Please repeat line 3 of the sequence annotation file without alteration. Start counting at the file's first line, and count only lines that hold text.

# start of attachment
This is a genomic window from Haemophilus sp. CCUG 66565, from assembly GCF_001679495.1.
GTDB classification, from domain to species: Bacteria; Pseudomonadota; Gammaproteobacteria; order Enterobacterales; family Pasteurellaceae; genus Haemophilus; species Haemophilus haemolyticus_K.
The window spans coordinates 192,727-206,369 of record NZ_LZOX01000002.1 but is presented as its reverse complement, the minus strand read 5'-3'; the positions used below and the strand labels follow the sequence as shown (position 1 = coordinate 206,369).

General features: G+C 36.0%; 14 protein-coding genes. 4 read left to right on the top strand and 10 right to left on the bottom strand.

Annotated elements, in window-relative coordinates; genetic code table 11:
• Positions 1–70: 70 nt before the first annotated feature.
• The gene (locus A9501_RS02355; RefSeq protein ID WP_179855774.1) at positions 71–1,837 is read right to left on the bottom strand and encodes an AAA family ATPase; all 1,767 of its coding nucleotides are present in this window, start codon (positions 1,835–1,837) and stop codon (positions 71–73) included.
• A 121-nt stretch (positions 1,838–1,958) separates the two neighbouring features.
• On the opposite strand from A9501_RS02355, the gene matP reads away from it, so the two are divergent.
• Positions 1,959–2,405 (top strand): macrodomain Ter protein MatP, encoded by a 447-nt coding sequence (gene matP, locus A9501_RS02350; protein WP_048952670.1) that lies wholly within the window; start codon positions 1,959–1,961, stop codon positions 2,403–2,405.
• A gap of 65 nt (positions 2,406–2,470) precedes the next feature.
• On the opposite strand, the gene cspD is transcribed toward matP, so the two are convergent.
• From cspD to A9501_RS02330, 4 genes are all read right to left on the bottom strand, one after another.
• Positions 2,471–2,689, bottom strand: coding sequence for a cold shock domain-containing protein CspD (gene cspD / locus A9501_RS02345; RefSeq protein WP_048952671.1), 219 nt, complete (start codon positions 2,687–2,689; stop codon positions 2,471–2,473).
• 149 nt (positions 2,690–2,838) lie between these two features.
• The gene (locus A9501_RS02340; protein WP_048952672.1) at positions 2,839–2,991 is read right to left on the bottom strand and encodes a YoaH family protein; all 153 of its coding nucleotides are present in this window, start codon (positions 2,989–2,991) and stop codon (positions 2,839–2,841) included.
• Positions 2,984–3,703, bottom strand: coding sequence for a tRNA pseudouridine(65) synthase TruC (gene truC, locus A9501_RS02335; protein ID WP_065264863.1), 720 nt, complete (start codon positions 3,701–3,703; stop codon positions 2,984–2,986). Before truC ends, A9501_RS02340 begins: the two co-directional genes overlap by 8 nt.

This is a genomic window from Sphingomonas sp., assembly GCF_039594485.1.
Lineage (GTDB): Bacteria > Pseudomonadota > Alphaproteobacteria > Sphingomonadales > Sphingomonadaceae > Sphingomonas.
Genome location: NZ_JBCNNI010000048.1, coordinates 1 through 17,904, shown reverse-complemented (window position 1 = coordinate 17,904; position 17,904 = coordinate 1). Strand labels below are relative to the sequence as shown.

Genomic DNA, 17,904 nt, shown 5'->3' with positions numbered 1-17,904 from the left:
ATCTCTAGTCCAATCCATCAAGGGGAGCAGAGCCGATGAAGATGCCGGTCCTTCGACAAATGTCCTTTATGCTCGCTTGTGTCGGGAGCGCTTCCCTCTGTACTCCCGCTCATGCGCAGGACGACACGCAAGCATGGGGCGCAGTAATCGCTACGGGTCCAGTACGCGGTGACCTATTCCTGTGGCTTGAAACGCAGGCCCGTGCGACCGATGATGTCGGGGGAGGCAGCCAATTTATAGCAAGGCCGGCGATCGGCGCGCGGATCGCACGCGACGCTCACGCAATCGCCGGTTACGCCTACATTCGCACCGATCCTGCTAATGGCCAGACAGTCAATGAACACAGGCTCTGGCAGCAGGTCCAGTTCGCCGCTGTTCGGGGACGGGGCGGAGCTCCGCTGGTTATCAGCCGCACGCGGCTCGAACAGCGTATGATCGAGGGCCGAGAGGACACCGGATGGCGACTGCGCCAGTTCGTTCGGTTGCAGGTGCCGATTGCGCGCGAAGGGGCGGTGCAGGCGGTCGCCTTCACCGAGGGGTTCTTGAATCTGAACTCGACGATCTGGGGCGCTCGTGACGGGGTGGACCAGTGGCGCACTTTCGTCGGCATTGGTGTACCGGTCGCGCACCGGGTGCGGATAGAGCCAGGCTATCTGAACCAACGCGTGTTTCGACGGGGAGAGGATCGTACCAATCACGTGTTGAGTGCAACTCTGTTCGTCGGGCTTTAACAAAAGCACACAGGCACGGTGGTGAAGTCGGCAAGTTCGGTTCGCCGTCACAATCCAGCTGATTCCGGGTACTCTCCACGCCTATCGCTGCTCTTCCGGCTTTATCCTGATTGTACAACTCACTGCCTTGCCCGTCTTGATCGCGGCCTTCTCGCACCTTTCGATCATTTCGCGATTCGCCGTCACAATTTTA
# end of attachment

The window spans coordinates 192,727-206,369 of record NZ_LZOX01000002.1 but is presented as its reverse complement, the minus strand read 5'-3'; the positions used below and the strand labels follow the sequence as shown (position 1 = coordinate 206,369).